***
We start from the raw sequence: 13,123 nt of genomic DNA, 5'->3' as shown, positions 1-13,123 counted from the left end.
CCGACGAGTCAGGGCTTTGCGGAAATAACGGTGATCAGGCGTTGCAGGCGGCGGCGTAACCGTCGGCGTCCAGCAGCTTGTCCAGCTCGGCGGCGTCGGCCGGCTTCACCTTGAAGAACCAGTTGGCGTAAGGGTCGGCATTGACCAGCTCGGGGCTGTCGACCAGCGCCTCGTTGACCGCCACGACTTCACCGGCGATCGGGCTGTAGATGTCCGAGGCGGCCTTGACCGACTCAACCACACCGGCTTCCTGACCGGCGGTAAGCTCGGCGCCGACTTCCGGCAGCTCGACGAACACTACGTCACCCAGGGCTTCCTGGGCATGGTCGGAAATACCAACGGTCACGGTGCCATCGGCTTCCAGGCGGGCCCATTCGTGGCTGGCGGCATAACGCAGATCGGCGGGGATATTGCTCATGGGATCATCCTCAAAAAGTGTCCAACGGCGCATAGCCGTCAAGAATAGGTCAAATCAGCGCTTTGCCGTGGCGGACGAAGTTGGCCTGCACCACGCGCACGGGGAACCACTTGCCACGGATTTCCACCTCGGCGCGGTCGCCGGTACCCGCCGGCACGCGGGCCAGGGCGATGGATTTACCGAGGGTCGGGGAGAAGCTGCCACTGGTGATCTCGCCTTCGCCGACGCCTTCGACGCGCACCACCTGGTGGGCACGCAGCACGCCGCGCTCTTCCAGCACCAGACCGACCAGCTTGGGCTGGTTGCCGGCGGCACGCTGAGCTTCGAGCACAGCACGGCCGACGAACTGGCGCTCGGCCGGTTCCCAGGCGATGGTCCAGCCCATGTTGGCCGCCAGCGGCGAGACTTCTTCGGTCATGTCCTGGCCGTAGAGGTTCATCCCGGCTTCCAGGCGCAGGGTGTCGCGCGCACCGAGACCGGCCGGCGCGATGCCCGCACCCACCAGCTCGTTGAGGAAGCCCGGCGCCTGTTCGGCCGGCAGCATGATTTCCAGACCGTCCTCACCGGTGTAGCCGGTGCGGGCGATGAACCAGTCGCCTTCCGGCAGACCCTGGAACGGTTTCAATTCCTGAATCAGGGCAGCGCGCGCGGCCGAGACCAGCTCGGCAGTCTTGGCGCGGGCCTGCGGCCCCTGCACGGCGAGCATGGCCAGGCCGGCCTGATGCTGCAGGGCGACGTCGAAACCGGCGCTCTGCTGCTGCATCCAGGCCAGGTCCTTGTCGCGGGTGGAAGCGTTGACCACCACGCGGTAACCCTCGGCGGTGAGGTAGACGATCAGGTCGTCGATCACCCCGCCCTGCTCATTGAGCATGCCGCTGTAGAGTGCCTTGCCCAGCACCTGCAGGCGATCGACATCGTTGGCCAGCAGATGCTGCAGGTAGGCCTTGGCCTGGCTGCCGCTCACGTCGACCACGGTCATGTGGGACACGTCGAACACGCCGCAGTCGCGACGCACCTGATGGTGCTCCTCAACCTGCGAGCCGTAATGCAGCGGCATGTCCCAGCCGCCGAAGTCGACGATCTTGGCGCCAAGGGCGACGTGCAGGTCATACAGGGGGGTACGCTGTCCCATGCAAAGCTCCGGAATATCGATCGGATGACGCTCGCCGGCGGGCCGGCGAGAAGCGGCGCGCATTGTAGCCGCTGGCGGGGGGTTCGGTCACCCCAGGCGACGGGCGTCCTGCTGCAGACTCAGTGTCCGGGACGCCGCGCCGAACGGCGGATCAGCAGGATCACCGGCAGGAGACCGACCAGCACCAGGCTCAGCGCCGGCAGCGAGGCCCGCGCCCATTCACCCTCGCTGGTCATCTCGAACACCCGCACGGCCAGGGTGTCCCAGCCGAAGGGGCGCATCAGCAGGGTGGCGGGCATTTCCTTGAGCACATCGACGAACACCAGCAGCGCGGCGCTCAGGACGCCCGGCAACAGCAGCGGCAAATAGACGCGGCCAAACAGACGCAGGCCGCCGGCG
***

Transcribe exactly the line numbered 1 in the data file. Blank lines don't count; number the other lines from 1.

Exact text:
We start from the raw sequence: 13,123 nt of genomic DNA, 5'->3' as shown, positions 1-13,123 counted from the left end.